Lost in Translation: The challenges for migrant professionals

lost in translation, migrant professional

 “A man is but the product of his thoughts. What he thinks, he becomes.”– Mahatma Gandhi.

During my childhood, I enjoyed public speaking and performances.

When I migrated to India due to the war, being among peers who were educated in English, my confidence plummeted to an all-time low. After I moved to the UK, not only, I had my fluency to address but also my accent. As a migrant, who did not study in English until university, I worried if my command of English was adequate and whether my message was understood.

Though I succeeded in my profession and business, my limiting belief stopped me from presentations, public speaking or even pitching for a long time.

Someone once told me my accent would be a hindrance when I wanted to share my story to help others. A couple of years ago, amid a group of public speakers, I mentioned my accent might encumber my ability to speak in public. A delegate friend of mine disagreed, “Menaca, If I listen to your audiobook or podcast, I’ll recognise you instantly, that’s such a gift!” This conversation influenced me immensely.

My desire to help others and make an impact was more compelling than this opinion, negative self-talk and external validation. I am now an award-winning international speaker. By no means was the journey comfortable; I had my insecurities resurfacing from time to time.

As I started to alter the way I looked at the world, the possibilities were endless.  My mission is to help other migrants emerge from their limiting beliefs, evolve in their life through developing their confidence, be open to opportunities and elevate them to their full potential.

The only factor that keeps one from reaching their potential is a lack of self-belief and self-doubt. Eliminating clutter and confusion and having clarity over what you want to achieve makes it easier for you to realise your goals. Having the courage to accept the reality, willingness to learn and asking for assistance when needed are pivotal in overcoming fear and achieving your goals.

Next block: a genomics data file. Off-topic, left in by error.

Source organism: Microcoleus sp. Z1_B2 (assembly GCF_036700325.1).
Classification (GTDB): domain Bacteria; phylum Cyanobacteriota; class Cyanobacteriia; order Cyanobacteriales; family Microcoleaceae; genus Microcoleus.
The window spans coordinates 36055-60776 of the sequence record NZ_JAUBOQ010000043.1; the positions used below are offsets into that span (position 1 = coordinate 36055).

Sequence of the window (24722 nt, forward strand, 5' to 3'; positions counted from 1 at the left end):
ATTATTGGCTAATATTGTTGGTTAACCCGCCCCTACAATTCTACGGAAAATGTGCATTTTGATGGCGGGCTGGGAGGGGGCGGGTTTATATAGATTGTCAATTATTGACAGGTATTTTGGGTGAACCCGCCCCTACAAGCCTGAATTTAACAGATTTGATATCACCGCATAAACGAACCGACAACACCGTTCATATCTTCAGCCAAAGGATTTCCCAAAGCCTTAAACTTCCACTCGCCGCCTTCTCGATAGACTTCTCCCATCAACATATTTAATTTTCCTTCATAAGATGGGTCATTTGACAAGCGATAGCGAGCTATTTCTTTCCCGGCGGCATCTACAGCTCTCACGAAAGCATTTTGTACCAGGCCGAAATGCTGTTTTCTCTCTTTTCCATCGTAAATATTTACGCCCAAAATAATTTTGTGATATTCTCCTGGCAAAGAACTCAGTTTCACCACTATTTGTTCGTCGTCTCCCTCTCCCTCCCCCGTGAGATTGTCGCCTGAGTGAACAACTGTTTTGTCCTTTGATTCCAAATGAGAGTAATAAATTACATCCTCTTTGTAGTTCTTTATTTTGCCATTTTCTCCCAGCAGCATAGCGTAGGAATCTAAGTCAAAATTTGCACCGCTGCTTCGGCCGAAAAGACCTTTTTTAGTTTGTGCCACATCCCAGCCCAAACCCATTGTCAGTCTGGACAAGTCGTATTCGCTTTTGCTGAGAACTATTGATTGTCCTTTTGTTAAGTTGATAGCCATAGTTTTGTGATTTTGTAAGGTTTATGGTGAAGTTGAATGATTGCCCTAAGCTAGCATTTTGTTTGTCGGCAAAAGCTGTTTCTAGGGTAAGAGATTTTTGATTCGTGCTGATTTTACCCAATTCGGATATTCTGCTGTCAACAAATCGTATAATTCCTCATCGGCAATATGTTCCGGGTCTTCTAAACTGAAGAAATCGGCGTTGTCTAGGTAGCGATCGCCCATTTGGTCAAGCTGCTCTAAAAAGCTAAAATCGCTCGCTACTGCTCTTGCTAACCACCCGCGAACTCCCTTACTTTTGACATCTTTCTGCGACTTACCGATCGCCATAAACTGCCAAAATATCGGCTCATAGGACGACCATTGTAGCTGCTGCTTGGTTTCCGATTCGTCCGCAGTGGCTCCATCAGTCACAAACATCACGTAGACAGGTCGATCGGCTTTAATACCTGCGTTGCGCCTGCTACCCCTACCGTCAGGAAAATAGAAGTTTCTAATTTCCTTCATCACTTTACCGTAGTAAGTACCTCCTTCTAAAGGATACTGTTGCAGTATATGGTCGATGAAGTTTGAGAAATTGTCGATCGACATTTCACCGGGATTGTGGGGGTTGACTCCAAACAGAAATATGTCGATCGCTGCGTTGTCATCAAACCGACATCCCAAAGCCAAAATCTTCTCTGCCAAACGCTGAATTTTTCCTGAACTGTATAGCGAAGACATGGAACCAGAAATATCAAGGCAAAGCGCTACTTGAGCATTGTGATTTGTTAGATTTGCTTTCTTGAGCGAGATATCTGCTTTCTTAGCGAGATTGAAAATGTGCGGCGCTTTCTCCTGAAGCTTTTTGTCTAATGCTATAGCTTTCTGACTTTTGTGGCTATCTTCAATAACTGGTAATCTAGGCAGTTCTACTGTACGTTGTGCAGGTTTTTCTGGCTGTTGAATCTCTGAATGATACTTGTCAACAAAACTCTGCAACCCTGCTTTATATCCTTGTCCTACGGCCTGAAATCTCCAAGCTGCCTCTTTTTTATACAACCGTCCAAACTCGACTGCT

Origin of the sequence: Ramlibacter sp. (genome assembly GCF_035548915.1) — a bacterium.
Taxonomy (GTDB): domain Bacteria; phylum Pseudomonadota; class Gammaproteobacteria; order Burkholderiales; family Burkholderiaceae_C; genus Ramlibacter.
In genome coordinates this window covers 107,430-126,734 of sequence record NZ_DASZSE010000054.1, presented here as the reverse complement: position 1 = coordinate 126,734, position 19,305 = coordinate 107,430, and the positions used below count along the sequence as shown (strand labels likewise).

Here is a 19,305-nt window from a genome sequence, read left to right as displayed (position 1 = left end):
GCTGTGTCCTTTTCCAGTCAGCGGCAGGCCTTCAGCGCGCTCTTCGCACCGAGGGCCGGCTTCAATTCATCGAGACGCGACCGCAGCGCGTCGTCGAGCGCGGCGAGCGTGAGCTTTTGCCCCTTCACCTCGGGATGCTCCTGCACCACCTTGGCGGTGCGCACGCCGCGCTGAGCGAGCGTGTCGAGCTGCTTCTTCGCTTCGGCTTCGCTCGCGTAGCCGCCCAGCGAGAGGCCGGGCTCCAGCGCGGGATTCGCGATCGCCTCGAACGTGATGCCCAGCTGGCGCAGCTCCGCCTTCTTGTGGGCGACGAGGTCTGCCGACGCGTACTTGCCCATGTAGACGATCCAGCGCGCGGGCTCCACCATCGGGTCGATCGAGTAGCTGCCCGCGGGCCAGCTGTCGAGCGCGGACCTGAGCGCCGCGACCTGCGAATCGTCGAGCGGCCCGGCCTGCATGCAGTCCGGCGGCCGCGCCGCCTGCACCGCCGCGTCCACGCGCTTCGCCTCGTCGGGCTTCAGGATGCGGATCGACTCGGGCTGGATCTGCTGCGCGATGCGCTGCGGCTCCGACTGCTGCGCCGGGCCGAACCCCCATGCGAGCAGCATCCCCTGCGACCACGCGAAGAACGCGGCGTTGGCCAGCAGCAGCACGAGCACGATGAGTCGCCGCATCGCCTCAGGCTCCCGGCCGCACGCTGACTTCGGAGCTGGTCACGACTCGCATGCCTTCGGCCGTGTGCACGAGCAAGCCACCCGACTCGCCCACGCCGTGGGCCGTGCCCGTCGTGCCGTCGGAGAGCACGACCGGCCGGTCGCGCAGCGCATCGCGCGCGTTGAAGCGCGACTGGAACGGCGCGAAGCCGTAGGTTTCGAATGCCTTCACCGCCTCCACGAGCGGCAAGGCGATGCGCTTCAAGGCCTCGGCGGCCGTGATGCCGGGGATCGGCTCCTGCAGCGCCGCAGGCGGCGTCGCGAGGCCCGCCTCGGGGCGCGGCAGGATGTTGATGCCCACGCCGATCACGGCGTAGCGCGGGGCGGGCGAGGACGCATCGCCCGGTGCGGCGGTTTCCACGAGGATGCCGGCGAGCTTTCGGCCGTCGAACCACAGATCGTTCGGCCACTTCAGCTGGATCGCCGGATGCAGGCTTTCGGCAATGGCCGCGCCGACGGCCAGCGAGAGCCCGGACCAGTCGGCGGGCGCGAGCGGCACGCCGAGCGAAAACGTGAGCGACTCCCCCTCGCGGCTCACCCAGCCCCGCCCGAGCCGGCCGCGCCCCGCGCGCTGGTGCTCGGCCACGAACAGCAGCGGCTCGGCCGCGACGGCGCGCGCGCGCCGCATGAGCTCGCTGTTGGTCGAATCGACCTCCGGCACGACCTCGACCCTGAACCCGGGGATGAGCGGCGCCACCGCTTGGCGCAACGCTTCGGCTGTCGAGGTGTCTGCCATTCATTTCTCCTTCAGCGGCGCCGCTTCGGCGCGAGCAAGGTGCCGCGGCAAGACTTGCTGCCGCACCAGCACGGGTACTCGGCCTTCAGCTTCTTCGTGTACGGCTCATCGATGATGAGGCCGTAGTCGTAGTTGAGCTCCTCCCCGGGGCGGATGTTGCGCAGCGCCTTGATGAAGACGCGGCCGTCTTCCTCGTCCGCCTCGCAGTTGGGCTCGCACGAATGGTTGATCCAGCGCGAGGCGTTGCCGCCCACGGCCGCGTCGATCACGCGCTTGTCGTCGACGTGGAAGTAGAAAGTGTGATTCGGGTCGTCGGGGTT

Each one of us is unique and we all have our own individual strengths and weaknesses. We need to stop comparing ourselves to others. The road to your goals is often difficult, uncertain, scary and even complicated. However, change requires you to act.

  1.     Developing a positive mindset and confidence is by building self-worth. How you value yourself is often interconnected with how proficient you are at something.
  2. Each time you don’t achieve a goal, it results in low self-esteem. Hence it is essential to set achievable goals.
  3. Celebrating small successes is a vital ingredient in developing self-value.
  4. Relationships can have a significant effect on your level of confidence. The aim is to surround yourself with people who support, encourage and inspire you.
  5. There is an active link between self-care and emotional wellbeing. A healthy and balanced lifestyle promotes good mental health.
  6.   Others opinion is only their perception and not the truth.

When you focus your attention from yourself to others, you are in a place of comfort, confidence and control. What you are, what you do, and how you connect is more critical than your mastery of language or accent. Personally, this epiphany had the most significant impact on my confidence. I now concentrate on the message I want to share, the lives I want to impact and how I can serve others rather than indulging in overthinking and looking for external validation.

If I could give you just one message it would be “You can change your life by changing your thoughts.”

About the author

Menaca Pothalingam is a serial entrepreneur, ambassador for women empowerment, author and resilience strategist. Menaca successfully sold her Healthcare practice after 23 years in the industry and decided to move into the world of coaching, putting her personal and professional experiences into practice. Menaca has overcome adversity including escaping the Sri Lankan Civil War, battling stress-related illness and succeeding as a migrant Asian women in business alongside being a single mother. With qualifications in NLP, hypnosis, coaching, leadership and education, Menaca is helping others to take control of their lives, break free from victim mentality and turn their dreams into reality. For more information visit www.menaca.co.uk

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